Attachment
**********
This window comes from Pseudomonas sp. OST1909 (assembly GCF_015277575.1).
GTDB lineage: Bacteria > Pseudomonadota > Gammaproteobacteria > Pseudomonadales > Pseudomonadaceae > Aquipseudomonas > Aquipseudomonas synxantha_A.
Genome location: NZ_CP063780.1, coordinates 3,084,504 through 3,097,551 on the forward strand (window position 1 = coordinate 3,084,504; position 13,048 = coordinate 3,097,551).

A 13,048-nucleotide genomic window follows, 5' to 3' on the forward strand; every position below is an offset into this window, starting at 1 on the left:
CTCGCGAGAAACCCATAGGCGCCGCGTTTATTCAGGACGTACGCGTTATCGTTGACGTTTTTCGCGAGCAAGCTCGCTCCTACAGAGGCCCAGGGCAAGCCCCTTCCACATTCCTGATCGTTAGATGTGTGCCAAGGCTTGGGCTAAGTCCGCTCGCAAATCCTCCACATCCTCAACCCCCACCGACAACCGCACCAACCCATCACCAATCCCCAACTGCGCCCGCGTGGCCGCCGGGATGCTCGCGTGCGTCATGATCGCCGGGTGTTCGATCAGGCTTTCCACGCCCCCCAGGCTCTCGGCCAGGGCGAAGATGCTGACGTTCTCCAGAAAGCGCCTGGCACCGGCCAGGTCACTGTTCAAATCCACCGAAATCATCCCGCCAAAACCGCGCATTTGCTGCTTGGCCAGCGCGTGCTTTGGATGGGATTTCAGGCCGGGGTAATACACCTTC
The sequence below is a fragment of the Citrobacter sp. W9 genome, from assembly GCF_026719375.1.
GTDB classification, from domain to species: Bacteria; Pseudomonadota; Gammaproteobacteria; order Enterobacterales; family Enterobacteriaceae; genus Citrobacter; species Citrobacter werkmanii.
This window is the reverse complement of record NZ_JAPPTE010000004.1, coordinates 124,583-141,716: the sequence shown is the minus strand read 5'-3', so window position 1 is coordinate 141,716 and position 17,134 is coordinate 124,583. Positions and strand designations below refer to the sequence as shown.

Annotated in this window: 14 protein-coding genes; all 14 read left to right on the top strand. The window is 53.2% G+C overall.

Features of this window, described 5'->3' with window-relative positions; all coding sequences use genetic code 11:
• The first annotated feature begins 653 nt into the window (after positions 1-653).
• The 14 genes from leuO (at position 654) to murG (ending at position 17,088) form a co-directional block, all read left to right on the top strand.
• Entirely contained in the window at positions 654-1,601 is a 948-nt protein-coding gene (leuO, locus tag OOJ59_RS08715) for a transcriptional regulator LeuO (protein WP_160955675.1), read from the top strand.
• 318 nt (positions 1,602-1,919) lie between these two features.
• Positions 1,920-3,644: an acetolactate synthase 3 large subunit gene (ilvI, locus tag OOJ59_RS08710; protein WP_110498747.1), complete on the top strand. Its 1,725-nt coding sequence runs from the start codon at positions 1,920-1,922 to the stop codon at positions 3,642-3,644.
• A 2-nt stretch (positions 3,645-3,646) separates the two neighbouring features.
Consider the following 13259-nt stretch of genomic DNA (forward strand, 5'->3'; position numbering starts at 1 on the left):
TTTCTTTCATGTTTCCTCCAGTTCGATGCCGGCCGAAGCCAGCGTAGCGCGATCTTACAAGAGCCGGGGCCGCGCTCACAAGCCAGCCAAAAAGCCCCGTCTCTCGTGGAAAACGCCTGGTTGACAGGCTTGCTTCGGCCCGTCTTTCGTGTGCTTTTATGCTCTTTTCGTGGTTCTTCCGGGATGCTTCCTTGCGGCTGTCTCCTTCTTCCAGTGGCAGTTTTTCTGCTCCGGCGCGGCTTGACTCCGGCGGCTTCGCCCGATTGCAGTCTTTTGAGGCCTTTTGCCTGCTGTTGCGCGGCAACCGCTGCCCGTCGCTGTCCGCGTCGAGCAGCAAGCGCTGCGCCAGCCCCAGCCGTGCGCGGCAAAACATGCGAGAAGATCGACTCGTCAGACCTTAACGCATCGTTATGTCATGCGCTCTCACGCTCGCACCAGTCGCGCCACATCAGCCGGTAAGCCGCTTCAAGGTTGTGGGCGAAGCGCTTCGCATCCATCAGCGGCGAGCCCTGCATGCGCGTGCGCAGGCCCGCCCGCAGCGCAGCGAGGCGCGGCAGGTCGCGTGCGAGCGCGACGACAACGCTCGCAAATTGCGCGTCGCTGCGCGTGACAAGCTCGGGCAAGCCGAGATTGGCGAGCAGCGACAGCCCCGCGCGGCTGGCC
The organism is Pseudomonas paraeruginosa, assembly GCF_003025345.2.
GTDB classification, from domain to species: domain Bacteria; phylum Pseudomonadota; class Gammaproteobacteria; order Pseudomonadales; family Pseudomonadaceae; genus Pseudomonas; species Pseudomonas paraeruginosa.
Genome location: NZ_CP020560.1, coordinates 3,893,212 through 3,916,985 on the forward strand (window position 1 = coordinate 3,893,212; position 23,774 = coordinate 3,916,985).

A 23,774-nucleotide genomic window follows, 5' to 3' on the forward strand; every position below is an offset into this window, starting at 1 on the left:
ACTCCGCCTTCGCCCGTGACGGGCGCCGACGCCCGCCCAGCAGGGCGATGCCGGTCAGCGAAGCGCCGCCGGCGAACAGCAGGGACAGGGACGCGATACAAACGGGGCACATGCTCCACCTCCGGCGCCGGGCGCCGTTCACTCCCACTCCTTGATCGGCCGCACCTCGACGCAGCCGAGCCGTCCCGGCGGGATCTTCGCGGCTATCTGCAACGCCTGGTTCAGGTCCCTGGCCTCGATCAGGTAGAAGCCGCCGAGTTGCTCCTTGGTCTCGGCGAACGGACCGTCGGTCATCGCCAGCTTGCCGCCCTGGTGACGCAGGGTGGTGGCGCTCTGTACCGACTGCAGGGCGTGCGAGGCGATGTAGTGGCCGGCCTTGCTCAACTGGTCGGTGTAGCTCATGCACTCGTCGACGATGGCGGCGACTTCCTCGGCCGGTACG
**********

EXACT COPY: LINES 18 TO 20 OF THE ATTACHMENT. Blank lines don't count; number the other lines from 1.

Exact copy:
TTTCTTTCATGTTTCCTCCAGTTCGATGCCGGCCGAAGCCAGCGTAGCGCGATCTTACAAGAGCCGGGGCCGCGCTCACAAGCCAGCCAAAAAGCCCCGTCTCTCGTGGAAAACGCCTGGTTGACAGGCTTGCTTCGGCCCGTCTTTCGTGTGCTTTTATGCTCTTTTCGTGGTTCTTCCGGGATGCTTCCTTGCGGCTGTCTCCTTCTTCCAGTGGCAGTTTTTCTGCTCCGGCGCGGCTTGACTCCGGCGGCTTCGCCCGATTGCAGTCTTTTGAGGCCTTTTGCCTGCTGTTGCGCGGCAACCGCTGCCCGTCGCTGTCCGCGTCGAGCAGCAAGCGCTGCGCCAGCCCCAGCCGTGCGCGGCAAAACATGCGAGAAGATCGACTCGTCAGACCTTAACGCATCGTTATGTCATGCGCTCTCACGCTCGCACCAGTCGCGCCACATCAGCCGGTAAGCCGCTTCAAGGTTGTGGGCGAAGCGCTTCGCATCCATCAGCGGCGAGCCCTGCATGCGCGTGCGCAGGCCCGCCCGCAGCGCAGCGAGGCGCGGCAGGTCGCGTGCGAGCGCGACGACAACGCTCGCAAATTGCGCGTCGCTGCGCGTGACAAGCTCGGGCAAGCCGAGATTGGCGAGCAGCGACAGCCCCGCGCGGCTGGCC
The organism is Pseudomonas paraeruginosa, assembly GCF_003025345.2.
GTDB classification, from domain to species: domain Bacteria; phylum Pseudomonadota; class Gammaproteobacteria; order Pseudomonadales; family Pseudomonadaceae; genus Pseudomonas; species Pseudomonas paraeruginosa.